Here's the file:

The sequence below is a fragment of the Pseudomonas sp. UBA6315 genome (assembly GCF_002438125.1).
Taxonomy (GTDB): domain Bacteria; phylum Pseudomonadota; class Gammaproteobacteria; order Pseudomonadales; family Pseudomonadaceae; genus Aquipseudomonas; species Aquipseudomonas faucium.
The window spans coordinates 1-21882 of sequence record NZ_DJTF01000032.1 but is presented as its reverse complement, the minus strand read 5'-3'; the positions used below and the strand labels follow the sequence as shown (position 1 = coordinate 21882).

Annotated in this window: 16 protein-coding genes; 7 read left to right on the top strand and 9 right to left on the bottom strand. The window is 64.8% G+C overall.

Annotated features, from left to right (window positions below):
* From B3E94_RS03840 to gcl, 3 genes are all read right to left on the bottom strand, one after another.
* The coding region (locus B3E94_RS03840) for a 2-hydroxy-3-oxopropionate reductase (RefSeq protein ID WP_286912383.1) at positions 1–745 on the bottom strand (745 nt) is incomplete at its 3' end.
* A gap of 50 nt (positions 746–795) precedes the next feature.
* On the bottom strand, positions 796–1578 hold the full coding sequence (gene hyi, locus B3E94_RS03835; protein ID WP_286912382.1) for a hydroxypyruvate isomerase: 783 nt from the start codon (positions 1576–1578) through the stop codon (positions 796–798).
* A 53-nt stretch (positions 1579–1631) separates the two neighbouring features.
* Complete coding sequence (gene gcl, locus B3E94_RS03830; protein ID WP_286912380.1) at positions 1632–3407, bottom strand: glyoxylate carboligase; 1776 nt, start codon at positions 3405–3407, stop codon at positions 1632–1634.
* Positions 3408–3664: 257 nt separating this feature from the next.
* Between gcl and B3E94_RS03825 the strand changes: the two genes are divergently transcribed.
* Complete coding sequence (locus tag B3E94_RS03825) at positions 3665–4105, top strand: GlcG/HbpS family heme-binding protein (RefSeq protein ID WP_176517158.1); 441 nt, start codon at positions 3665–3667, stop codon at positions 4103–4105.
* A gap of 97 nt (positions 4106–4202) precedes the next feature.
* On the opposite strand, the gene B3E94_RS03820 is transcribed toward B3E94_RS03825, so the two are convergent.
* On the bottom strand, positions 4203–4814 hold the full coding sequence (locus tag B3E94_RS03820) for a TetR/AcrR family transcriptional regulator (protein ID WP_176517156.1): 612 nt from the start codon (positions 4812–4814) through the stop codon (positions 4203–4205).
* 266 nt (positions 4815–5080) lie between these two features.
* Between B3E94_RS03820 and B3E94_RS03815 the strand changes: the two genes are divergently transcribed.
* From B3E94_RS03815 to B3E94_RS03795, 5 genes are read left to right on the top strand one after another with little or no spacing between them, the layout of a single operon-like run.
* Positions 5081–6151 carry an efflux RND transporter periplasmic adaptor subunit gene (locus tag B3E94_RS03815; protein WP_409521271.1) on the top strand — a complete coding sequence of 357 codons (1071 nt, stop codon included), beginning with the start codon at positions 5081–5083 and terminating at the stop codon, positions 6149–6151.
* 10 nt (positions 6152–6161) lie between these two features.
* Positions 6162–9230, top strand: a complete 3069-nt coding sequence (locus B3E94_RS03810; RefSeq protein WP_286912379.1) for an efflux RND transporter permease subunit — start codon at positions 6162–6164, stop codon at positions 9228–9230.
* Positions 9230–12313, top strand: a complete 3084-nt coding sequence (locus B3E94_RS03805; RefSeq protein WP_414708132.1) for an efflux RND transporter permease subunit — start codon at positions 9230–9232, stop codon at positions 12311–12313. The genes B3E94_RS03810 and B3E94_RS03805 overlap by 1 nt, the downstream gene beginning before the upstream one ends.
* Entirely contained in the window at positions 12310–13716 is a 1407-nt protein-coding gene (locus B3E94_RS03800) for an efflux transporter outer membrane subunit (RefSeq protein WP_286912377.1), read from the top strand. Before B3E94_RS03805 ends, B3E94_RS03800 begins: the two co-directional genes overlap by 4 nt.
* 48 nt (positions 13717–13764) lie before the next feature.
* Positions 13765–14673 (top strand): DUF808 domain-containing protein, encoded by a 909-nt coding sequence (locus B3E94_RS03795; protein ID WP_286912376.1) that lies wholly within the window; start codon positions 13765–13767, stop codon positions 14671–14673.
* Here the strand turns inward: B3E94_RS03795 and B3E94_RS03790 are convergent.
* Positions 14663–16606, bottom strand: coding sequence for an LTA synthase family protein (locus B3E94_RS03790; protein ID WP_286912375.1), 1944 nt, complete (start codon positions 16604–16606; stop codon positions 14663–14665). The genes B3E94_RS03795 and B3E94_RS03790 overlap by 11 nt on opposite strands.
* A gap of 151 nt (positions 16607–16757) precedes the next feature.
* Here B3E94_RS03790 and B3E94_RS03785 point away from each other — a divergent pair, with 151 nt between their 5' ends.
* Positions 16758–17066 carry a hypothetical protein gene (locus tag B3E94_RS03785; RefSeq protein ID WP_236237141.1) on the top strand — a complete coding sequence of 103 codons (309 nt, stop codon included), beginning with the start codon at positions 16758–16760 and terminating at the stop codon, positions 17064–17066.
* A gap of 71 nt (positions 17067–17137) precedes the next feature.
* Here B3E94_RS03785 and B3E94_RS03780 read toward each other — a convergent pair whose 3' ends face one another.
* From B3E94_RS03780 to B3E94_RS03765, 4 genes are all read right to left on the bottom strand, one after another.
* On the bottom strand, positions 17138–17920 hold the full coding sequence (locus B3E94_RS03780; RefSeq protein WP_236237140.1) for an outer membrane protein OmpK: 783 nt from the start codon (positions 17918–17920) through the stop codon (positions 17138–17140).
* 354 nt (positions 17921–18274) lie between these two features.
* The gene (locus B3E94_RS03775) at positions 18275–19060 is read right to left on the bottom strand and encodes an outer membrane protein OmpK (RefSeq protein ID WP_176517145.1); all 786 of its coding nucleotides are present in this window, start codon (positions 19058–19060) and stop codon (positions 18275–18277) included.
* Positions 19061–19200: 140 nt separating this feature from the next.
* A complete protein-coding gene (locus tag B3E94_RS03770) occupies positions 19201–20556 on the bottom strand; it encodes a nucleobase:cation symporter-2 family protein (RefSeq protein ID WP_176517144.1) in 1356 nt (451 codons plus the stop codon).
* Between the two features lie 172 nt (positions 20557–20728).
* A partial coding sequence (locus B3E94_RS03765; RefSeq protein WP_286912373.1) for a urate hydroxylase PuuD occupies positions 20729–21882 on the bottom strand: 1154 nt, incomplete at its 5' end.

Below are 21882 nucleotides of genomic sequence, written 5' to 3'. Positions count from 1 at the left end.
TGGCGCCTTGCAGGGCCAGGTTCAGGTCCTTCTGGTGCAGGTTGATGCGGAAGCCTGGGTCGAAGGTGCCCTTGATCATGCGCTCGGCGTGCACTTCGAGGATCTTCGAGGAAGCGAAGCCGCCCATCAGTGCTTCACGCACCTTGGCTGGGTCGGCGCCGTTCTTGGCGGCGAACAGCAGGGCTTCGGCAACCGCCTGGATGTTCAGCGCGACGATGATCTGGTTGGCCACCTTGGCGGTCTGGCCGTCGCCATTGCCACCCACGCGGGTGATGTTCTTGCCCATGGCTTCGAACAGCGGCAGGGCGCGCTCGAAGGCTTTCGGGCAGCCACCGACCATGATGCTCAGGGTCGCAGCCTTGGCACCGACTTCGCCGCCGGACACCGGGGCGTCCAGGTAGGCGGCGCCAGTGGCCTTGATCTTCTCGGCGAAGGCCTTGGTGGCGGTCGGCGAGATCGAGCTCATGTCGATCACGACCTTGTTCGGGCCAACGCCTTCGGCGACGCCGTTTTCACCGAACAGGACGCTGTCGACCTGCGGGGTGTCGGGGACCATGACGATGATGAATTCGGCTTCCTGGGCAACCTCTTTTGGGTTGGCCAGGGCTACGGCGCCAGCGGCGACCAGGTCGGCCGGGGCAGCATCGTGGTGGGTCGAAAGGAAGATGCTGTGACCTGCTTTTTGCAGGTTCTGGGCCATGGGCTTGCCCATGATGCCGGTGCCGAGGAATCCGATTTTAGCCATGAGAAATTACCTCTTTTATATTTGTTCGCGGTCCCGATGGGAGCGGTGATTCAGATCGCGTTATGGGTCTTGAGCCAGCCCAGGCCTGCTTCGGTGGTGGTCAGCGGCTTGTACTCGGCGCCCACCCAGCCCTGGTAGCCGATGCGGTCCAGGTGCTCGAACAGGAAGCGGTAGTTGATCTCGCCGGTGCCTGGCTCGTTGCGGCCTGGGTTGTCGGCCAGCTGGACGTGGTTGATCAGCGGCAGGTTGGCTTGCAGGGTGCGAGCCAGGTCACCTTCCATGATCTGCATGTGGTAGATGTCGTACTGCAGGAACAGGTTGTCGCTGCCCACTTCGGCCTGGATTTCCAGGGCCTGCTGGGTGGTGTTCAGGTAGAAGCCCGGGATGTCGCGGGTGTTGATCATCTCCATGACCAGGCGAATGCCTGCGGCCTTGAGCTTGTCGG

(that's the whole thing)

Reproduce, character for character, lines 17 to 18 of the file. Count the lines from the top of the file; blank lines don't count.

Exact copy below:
* On the bottom strand, positions 4203–4814 hold the full coding sequence (locus tag B3E94_RS03820) for a TetR/AcrR family transcriptional regulator (protein ID WP_176517156.1): 612 nt from the start codon (positions 4812–4814) through the stop codon (positions 4203–4205).
* 266 nt (positions 4815–5080) lie between these two features.